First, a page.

“We are Switzerland’s biggest recycling operation”

Daniel Aebli, der Leiter von Stahl Gerlafingen, Christoph Zeltner, Leiter Qualität und Umwelt von Stahl Gerlafingen
Daniel Aebli, Chief Operating Officer of Stahl Gerlafingen, Christoph Zeltner, Director of Quality and Environment at Stahl Gerlafingen.
© Yvonne von Hunnius. All rights reserved.

Switzerland’s biggest recycling company is part of one of the oldest industrial sectors in the world: Stahl Gerlafingen produces over 600,000 tonnes of recycling steel from scrap metal every year. This material cycle is one that makes an important contribution to the green economy.

Yvonne von Hunnius, 11.08.2015

For some people, Zurich’s port crane was the country’s favourite scrap heap and for others it was nothing more than a pile of dead steel in the heart of Zurich. In January 2015 it began its new incarnation. In all probability, it now provides the structural stability needed for a building in Switzerland. The crane was dismantled into 75 tonnes of scrap steel and then recycled in Gerlafingen. The Chief Operating Officer of the Stahl Gerlafingen steelworks, Daniel Aebli, says: “This kind of scrap steel can become recycled steel any number of times without any losses in terms of quality.” Aebli stands beside the enormous blast furnace, in which the port crane was melted down at a temperature of over 1600 degrees a few months ago before being cast in new forms and rolled. Treasures are processed here that hardly anyone knows about. Every year 350 kilograms of steel per capita are reused in Switzerland and only 190 kilograms are scrapped: in this way, the country is building a gigantic steel repository for itself, which provides  an abundant source of material under the heading of “urban mining”.

Stahl Gerlafingen
The finishing of reinforcing steel in rods takes place in the rolling mill. Residue materials are found in the grooves - chip scrap for the steelworks.
© Daniel Aebli. All rights reserved.

Scrap becomes steel

A visit to the steelworks reveals the nature of the actual work involved here. The blast furnace in Gerlafingen is not in use today and a handful of men are replacing the refractory bricks on the edge of the furnace. This routine replacement operation costs the steel works CHF 50,000 per week. The steelworks is a big wheel that has been turning in the commune of Gerlafingen in the canton of Solothurn for over 200 years. Works manager Aebli waits for a break in the operation of the machines and explains: “We are the biggest recycling operation in Switzerland and process 800,00 tonnes of scrap per year. We operate a circular economy and, in this way, contribute to the green economy.” The company has specialised in the recycling of steel for almost 100 years.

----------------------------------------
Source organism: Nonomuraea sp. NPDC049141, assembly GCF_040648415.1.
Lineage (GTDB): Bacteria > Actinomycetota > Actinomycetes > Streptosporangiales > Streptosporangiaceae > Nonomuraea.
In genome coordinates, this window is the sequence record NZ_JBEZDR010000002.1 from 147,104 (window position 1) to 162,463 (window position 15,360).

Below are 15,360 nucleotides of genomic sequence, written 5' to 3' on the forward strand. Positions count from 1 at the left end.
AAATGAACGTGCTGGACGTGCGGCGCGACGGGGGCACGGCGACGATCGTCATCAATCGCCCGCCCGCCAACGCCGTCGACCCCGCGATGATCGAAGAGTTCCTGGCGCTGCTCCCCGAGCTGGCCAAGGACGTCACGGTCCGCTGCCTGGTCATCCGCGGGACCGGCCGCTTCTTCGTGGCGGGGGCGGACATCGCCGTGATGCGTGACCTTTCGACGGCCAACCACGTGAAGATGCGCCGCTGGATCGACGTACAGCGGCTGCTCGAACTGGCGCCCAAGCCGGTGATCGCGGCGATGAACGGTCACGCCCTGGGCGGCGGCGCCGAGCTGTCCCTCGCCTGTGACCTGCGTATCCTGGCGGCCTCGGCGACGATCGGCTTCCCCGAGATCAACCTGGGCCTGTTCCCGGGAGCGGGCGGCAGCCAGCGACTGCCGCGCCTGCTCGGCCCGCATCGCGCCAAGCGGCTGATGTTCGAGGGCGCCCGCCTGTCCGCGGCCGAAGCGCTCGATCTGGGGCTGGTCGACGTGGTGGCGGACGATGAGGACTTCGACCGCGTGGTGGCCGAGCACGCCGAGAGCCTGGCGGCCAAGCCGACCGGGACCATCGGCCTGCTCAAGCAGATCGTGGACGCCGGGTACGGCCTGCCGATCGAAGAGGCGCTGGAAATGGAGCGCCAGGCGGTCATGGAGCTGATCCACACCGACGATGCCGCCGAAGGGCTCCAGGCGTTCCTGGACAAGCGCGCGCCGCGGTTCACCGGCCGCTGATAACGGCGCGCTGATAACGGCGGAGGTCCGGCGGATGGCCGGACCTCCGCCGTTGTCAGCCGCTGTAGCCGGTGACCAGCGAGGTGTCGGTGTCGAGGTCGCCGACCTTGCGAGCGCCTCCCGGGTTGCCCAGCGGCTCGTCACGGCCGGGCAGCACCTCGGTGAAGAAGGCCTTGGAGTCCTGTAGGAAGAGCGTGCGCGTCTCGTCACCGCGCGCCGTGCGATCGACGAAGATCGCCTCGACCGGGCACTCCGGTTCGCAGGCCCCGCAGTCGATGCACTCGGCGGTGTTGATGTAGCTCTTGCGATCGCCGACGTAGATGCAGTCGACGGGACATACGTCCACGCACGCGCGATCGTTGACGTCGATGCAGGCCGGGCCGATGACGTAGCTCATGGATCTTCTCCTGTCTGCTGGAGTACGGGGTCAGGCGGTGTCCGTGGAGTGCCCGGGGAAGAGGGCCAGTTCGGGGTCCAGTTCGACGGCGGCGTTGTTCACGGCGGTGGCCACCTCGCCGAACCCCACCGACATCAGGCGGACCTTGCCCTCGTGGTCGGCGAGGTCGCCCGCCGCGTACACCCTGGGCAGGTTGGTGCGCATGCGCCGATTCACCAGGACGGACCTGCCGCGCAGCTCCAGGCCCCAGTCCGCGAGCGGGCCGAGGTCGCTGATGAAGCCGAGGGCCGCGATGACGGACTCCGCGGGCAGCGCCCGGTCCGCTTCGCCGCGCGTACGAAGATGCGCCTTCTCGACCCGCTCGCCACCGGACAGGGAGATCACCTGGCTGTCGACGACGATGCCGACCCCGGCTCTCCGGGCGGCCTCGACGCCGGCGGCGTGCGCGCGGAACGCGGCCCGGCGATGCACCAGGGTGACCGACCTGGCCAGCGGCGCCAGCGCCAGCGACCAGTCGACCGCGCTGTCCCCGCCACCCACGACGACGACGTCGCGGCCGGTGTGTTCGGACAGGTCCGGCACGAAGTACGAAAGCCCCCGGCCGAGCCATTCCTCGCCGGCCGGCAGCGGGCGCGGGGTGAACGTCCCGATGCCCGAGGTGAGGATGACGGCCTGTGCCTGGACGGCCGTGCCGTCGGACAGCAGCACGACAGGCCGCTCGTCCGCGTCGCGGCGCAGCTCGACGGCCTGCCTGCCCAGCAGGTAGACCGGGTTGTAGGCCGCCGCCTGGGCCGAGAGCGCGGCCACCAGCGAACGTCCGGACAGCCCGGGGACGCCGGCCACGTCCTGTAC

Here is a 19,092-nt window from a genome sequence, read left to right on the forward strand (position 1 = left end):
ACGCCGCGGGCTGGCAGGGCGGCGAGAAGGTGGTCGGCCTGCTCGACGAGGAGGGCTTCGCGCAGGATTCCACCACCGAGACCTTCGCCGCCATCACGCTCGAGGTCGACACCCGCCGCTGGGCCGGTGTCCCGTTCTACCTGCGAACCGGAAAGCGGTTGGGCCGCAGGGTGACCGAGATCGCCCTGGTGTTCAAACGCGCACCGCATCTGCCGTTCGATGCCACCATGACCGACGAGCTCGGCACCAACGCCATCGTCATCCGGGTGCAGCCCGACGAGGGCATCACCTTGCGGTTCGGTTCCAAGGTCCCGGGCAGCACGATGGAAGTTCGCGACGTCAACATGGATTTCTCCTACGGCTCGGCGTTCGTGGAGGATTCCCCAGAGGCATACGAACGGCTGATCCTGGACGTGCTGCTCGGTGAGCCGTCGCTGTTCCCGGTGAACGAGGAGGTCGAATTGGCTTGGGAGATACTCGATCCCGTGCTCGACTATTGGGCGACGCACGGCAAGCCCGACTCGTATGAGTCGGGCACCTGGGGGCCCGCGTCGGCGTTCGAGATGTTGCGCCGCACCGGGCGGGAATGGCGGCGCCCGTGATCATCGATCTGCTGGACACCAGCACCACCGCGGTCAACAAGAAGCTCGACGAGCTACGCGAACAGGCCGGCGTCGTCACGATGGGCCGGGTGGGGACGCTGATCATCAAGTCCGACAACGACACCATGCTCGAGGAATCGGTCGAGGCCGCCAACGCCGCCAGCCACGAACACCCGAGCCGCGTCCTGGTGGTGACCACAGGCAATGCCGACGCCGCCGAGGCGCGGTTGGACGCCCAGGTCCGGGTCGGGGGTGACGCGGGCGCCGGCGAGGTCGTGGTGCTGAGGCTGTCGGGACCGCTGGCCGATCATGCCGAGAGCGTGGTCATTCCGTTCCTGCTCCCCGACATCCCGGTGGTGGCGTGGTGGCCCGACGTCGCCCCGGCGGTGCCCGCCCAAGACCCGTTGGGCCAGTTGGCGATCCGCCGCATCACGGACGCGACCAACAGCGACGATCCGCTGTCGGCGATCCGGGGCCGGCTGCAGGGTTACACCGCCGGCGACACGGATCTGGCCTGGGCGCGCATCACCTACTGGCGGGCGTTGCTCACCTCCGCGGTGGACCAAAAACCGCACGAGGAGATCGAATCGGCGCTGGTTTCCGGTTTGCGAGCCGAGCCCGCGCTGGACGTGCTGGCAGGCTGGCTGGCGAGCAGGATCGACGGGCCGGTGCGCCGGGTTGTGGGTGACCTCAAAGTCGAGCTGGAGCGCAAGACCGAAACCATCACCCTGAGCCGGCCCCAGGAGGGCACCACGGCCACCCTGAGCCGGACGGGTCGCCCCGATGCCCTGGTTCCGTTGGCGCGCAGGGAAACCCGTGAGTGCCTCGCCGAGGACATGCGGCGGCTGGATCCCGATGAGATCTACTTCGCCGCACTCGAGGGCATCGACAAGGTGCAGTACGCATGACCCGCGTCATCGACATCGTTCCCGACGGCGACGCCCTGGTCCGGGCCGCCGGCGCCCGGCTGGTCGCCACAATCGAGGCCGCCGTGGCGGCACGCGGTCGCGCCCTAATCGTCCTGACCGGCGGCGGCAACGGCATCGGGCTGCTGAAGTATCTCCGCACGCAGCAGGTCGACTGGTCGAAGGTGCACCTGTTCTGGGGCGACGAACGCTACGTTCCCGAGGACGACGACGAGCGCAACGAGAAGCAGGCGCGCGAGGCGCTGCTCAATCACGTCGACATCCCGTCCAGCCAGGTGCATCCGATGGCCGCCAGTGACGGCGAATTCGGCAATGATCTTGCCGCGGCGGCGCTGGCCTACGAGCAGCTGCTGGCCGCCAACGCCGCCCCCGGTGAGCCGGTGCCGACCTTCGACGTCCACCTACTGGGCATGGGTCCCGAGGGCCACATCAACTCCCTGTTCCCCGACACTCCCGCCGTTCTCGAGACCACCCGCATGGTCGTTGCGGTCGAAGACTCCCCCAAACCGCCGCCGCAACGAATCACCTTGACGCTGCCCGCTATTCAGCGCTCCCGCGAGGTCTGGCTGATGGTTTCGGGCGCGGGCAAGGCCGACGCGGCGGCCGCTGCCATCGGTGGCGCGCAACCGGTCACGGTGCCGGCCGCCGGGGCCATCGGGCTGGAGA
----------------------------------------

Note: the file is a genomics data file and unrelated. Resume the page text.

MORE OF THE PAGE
Gerlafingen Hochofen
The refractory bricks in the blast furnace are currently being replaced.

Established as the Ludwig von Roll’sche Eisenwerke, today, Stahl Gerlafingen is the second biggest steelworks of the Italian Beltrame Group. Reinforcing steel and steel profiles are produced mainly for the construction and mechanical engineering sectors in the reinforcing mat factory and ring center. In 2014, 662,000 tonnes of steel left the works. So what exactly is green about this?  Compared with primary steel production, 70 percent less energy is required for recycling and 85 percent less CO2 is generated. Each tonne of steel and iron scrap used avoids the mining of 1.5 tonnes of iron ore. Around 1.5 million tonnes of scrap are generated in Switzerland annually and most of it ends up in the two Swiss steelworks – Stahl Gerlafingen and Swiss Steel in Emmenbrücke near Lucerne.

A cast product from the steelworks, a slab, is conveyed to the rolling mill for pre-rolling.

Reinforcing steel in demand

Nevertheless, an obvious question arises: heavy industry in the middle of the high price country of Switzerland – does that make sense? “Most definitely,” says Daniel Aebli. “At almost one million tonnes of reinforcing steel per year, demand is higher in Switzerland than in France. Moreover, Switzerland has higher volumes of better quality scrap steel. “Business is good, particularly in the area of reinforcing steel. Compact rings and wire rods are produced seven days per week at the four-shift plant. While Stahl Gerlafingen still exported 44 percent of its products in 2008, after the financial crisis it was able to rely on the domestic building boom and reduce its exports to 20 percent.